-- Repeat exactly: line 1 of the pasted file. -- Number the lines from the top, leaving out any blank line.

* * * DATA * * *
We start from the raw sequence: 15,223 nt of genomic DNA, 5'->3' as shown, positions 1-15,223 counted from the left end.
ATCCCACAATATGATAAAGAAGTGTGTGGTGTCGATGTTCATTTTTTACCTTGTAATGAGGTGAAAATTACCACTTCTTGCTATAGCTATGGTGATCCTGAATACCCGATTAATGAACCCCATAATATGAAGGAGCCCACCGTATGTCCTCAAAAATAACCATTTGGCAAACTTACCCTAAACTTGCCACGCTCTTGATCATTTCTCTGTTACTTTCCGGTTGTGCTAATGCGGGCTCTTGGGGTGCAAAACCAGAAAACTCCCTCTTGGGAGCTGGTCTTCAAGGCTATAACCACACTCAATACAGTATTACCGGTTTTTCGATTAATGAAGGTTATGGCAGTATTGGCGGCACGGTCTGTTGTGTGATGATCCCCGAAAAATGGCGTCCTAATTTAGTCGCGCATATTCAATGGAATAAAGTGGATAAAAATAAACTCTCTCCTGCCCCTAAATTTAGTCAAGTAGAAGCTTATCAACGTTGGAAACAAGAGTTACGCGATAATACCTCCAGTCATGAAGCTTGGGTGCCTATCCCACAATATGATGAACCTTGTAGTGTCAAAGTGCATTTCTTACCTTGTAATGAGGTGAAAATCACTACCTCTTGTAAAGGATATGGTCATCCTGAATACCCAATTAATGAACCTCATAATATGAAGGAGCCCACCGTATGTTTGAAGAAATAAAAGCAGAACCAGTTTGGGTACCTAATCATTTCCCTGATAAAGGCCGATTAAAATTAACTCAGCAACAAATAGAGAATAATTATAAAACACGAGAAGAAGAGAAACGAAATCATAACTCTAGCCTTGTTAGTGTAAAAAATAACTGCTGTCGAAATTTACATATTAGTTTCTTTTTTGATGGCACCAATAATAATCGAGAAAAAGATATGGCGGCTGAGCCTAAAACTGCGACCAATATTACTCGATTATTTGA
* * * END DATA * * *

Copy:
We start from the raw sequence: 15,223 nt of genomic DNA, 5'->3' as shown, positions 1-15,223 counted from the left end.